Spreading love is the Brooklyn way. And on Mar. 22, artists Everest Cale, Pol the Fisherman, Seasick Mama, and Rocket and the Ghost, hit the stage at Cameo Gallery to prove the truth of that old hip-hop adage.
Everest Cale began the night with the hard-hitting “Beauty on the Mountain” and “Before I Knew What Love Was.” Lead guitarist Jeremy Kolmin provided the grit and vulnerability, bouncing between the sheer loudness of “Before I Knew What Love Was” and the haunting mood that lingers over “Hole.” He handles the guitar with ease and experience, using his solos to inject chaos and control into the songs. Bassist Aaron Nystrup complicated the rhythm section he shares with percussionist, Nate Becker. Nystrup sounded unflinching, evocative notes from his bass, providing an extra layer to Everest Cale’s guitar-based rock.
The band’s overall progression in songwriting and recording—from the acoustic-tinged 2012 EP, Beast, to the electrically charged 2013 EP, Constellation Choir—drove much of the band’s set and vibes. These two records are about growth and progression, both in sound and content. Brett Treacy’s vocals and lyrics evoked how quickly one album can leap from certainty to confusion, most of which is brought on by love and lust.
Pol the Fisherman followed en suite with funk-filled riffs and punkish style.
The band, which hails from Europe and Australia, prioritizes the effects of images. Not only on the performing stage, but also in most of New York City. The band’s 2014 debut LP, Lady Lust, is like a raging love letter to the city, complete with visceral visuals. The lyrics contain fragments of the city, which includes vomit, drug binges, and not-so-pretty women.
Pol the Fisherman enlivens these images with their riffs, which ooze everything from sex and sleaze to angst and apathy. The band’s best moments were during the performances of “Smoke Grenades” and “Seventh Son.” Both tunes showcase the rapport between vocalists and guitarists Nicolas de Pontaud and Andrew Moore.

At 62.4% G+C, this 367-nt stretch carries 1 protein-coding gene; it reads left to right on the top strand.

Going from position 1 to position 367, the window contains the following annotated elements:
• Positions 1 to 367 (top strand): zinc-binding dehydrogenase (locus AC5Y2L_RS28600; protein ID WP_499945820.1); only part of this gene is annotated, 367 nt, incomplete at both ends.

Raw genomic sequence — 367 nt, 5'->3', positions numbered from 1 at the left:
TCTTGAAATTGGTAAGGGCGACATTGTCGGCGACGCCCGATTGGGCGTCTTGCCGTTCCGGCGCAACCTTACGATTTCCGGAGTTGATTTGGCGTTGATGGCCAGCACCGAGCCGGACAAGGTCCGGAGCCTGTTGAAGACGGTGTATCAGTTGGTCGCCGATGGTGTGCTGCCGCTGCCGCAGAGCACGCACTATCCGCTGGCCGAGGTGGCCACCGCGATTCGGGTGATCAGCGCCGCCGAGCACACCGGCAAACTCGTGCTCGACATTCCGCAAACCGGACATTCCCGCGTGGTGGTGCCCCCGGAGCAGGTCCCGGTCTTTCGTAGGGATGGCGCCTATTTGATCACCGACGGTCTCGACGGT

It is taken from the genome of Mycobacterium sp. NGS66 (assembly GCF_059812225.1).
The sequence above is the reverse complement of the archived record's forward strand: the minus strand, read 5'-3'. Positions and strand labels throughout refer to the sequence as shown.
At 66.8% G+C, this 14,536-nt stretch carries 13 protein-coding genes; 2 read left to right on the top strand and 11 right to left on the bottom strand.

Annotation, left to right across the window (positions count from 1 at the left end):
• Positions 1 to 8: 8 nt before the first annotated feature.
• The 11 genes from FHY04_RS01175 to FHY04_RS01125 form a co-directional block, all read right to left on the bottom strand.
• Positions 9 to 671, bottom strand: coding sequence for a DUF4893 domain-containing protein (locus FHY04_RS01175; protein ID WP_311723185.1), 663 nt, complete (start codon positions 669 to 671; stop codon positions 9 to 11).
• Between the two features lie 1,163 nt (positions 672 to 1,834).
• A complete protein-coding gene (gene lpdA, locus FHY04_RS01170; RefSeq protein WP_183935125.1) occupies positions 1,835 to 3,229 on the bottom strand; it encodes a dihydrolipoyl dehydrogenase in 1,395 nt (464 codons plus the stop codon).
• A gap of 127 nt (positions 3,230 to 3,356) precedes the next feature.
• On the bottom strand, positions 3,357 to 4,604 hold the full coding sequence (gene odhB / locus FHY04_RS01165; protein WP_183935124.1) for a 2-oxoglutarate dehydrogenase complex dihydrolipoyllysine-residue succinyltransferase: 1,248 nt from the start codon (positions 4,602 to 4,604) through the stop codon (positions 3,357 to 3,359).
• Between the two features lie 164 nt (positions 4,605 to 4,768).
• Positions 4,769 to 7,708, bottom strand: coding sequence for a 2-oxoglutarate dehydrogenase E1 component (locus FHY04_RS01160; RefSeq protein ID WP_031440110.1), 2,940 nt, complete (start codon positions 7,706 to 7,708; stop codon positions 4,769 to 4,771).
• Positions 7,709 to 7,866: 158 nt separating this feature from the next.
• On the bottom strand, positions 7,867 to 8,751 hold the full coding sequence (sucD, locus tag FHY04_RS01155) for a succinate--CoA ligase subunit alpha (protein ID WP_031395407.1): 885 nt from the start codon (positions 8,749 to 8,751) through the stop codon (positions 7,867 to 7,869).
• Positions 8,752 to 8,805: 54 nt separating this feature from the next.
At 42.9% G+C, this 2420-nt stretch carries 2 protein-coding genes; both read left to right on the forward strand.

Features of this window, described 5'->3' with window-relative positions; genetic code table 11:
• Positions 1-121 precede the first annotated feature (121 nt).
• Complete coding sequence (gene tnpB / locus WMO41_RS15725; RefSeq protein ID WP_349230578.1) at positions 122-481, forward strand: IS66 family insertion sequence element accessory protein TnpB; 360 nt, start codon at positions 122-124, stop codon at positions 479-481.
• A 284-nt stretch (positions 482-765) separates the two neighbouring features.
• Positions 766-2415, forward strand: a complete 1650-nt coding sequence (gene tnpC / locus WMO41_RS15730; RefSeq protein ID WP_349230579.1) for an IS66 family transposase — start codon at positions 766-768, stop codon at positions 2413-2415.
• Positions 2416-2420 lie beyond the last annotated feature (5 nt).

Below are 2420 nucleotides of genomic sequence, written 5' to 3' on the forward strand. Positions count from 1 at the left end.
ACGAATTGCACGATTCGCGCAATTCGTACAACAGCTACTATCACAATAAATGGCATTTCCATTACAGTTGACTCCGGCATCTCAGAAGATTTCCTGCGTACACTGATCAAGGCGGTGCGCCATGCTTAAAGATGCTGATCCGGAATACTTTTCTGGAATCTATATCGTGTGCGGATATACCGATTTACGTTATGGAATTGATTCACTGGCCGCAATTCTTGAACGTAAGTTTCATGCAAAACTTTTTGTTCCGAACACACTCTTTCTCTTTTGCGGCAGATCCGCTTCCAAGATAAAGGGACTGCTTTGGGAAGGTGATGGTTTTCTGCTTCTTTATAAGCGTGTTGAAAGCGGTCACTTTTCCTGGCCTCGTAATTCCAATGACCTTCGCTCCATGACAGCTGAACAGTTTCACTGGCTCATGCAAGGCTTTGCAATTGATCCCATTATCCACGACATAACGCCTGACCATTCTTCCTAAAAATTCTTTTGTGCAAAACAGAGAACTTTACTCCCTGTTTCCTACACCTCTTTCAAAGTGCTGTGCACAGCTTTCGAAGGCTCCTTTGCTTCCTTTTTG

Seasick Mama’s lead vocalist continued to tantalize the crowd with funk-filled pop rhythms, witty lyrics, and evocative stage moves. Seasick Mama’s lead singer, Marial Eve Moon, writhes around the stage while guitarist Dylan Viola hammers soulful riffs on his Fender.
On the band’s opener, “Gimme Something More to Work With,” Moon sneers at potential romantic partner; on “Tees and Jeans,” she laments the fact that she has broken her rules in the midst of one-night stands. Moon’s lyrics are just one dimension of Seasick Mama’s attraction.
The band’s 2013 EP, Tip Top Shape, is filled with good, hard-edged pop music. It’s sweet and stinging, delightful and deadly. Will Fegan’s drumming sets the pace, while bassist Gianni Scalise and Viola create the room to dance just like Moon does onstage.
Rocket & the Ghost concluded the night, performing tracks off their self-titled debut EP as well as other tunes, including the outstanding “That Girl.” The band’s magic is in their ability to create a good time through beautiful vocal harmonies, honest-to-goodness lyrics, and charismatic stage personas.
Kiyoshi Matsuyama, the dynamic lead vocalist and bassist of the band, underscored these elements at Cameo. He slowed down the pace at the start of “Gold,” which is one of the more profound moments on the band’s EP. The band’s live performance of the track reconfigures “Gold” as an aching song that moves from a quiet, brooding intro to a full-on hard rocking instrumental. The audience danced as they sang along with Matsuyama and co-singers Alan Markley and Sean Gavigan, feeling that refrain, “All my love is gone.”
That evolution is centered on Rocket & the Ghost’s diverse influences. The band values stories in their songs. They use everything from intimate acoustic guitars to foot stomping and tambourine crashing to express these ideas. There’s gospel, revelation, and communion in their songs.
Pol The Fisherman
Rocket and The Ghost